Savage Worlds

I’ve heard excellent things about the game “Savage Worlds” by Pinnacle Entertainment Group. It looks to be a very rules-light, setting-heavy game which plays very fast and relies a lot on the game master to resolve potentially complex situations with the very minimalist rules systems that it provides. Sound familiar?

I bought the rulebook today and have spent much of the afternoon reading through it. One enterprising fellow over on Pinnacle’s web forums (curiously called the Great White Games forums, a company which is mentioned in the rulebook but whose relationship to Pinnacle seems to be somewhat nebulous at first glance) has already set about the task of converting Greyhawk to the SW system.

I’ve not actually played or GM’ed the system, so I cannot pretend to give a review here. But based on what I’ve seen in the rules, I like it. It gives the GM a lot of freedom, but under the rubric of a generic and universal system. It’s not class-based at all, and the leveling system is rudimentary, but that’s intentional. After all, the designers were going for quick and adaptable, not trying to make a 0E/1E emulator. And yet, in taking the approach they did, they do seem to have captured some of the wide-open feel of the very oldest games. My inner jury is still out, and I doubt that I’d use this particular system for Greyhawk (which, to my mind, wouldn’t be the same without a Vancian magic system and a more developed leveling structure, which seems to be necessary for the sort of megadungeon environment that Greyhawk embodies), but I might well find this an ideal system for some other games I’ve had lurking about in the back of my mind. I’ve been wanting to do a wild west game ever since I saw “The Magnificent Seven” for the first time a couple of months ago. And a mafia-like crime game. Mad Scientist Tries to Take Over the World seems like a natural for this game.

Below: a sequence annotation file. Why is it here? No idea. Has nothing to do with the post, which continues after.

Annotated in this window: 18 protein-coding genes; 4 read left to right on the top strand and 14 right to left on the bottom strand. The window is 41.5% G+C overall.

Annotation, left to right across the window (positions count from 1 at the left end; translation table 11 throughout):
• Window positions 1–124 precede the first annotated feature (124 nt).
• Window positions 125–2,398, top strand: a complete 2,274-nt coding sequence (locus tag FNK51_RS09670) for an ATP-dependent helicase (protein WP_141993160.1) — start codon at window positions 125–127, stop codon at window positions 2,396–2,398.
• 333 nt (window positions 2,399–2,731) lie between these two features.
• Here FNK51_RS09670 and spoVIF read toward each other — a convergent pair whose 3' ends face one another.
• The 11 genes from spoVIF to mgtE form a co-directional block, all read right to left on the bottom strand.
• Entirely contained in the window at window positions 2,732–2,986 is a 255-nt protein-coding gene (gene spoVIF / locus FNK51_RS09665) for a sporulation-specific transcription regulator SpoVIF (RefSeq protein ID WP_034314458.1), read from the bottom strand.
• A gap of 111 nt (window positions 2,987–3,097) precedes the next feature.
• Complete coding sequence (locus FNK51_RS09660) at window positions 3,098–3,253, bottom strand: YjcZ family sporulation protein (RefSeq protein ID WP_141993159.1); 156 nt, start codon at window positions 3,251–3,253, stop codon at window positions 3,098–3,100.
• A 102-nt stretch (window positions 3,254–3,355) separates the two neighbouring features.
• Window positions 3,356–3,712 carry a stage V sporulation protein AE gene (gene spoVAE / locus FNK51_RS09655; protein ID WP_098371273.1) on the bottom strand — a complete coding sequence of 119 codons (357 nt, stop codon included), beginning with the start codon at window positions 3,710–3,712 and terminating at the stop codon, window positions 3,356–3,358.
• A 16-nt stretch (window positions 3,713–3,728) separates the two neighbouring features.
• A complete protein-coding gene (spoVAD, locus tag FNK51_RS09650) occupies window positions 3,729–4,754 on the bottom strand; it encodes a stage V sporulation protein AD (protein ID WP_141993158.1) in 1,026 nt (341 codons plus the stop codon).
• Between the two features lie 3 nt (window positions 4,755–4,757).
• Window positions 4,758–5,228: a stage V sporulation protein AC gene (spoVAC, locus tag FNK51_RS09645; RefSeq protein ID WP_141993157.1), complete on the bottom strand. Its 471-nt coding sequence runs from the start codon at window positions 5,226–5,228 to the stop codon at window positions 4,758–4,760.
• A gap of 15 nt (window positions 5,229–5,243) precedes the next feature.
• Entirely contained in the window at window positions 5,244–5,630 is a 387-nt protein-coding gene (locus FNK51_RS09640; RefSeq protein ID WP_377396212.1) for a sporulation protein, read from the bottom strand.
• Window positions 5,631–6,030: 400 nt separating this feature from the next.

Those, of course, would be limited in scope, rather than years-long campaigns. And maybe that’s the best fit for something like Savage Worlds. When you need a break from (or something to go alongside) your traditional game of choice, the plethora of settings and adventures available for Savage Worlds might be just the ticket.

Plus it’s got a wide-open license for fan products that are not sold for profit. Seems like they’re pretty lenient with for-profit professional licenses, too, as long as they have decent production values. I like that sort of corporate spirit. They gave one to the Evil DM, as a matter of fact!

I might very well put a game together in some non-fantasy genre. If and when that happens, I’ll report back here.

Written by 

Wargamer and RPG'er since the 1970's, author of Adventures Dark and Deep, Castle of the Mad Archmage, and other things, and proprietor of the Greyhawk Grognard blog.

3 thoughts on “Savage Worlds

  1. I dig Savage Worlds. I think you get right to the heart of its utility. It won’t replace your favorite game, but it could replace all those other games you like with a single simple system.

  2. Savage Worlds has been a constant, reliable companion for me since it first came out back in 2003ish. Various groups I’ve been a part of have really put the game through the ringer, using it for Star Wars, superhero, steampunk, fantasy and (recently) a post-apocalyptic one-shot. Everything worked swimmingly, at least insofar as the game lived up to the words emblazoned on the original cover: “Fast! Furious! Fun!”

    The fact that the Explorer’s Edition is $10 makes the game eminently accessible to pretty much anyone.

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